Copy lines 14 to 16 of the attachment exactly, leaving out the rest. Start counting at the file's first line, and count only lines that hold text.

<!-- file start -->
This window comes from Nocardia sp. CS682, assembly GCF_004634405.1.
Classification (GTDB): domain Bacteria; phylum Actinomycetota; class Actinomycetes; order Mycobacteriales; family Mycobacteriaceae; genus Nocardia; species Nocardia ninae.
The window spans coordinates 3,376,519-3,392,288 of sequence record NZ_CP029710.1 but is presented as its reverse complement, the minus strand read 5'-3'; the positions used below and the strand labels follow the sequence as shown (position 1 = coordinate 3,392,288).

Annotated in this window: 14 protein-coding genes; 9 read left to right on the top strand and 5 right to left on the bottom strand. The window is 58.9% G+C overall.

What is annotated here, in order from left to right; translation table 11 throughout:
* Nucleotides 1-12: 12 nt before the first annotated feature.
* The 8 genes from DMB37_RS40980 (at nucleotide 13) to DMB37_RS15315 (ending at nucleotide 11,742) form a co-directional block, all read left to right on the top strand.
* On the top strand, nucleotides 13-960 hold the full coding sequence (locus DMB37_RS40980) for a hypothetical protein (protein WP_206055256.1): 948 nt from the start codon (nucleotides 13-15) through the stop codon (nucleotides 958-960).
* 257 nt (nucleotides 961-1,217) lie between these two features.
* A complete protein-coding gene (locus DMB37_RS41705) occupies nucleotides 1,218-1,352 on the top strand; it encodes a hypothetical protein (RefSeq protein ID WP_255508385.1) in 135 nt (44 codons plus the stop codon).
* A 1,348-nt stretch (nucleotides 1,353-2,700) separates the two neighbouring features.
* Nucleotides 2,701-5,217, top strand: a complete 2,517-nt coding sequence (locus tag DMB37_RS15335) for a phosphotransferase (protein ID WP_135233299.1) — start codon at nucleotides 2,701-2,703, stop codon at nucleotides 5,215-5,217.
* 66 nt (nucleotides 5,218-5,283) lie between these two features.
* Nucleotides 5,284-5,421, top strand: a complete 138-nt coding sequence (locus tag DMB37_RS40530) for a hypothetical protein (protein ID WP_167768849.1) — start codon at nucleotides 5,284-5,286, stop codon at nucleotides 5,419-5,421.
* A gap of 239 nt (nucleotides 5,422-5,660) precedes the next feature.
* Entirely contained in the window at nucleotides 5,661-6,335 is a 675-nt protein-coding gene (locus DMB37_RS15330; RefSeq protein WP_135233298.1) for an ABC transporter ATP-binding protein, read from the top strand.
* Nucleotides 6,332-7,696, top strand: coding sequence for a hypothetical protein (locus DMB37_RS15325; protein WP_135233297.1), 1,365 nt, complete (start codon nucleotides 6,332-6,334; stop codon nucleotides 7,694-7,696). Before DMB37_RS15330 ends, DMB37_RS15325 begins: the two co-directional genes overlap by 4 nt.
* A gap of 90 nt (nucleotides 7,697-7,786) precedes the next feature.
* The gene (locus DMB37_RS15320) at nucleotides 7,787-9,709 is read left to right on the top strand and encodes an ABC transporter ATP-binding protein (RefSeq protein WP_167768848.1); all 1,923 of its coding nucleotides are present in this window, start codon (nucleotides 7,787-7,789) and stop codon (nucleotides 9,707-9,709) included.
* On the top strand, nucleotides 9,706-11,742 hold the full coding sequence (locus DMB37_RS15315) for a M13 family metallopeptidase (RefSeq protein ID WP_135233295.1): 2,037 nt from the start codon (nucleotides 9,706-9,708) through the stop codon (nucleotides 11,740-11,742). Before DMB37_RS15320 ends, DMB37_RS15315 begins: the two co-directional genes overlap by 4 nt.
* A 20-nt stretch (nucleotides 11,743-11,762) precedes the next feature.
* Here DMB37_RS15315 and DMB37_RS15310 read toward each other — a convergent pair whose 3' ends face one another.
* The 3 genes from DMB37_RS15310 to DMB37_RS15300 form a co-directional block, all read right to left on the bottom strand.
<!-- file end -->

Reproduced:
* Nucleotides 5,284-5,421, top strand: a complete 138-nt coding sequence (locus tag DMB37_RS40530) for a hypothetical protein (protein ID WP_167768849.1) — start codon at nucleotides 5,284-5,286, stop codon at nucleotides 5,419-5,421.
* A gap of 239 nt (nucleotides 5,422-5,660) precedes the next feature.
* Entirely contained in the window at nucleotides 5,661-6,335 is a 675-nt protein-coding gene (locus DMB37_RS15330; RefSeq protein WP_135233298.1) for an ABC transporter ATP-binding protein, read from the top strand.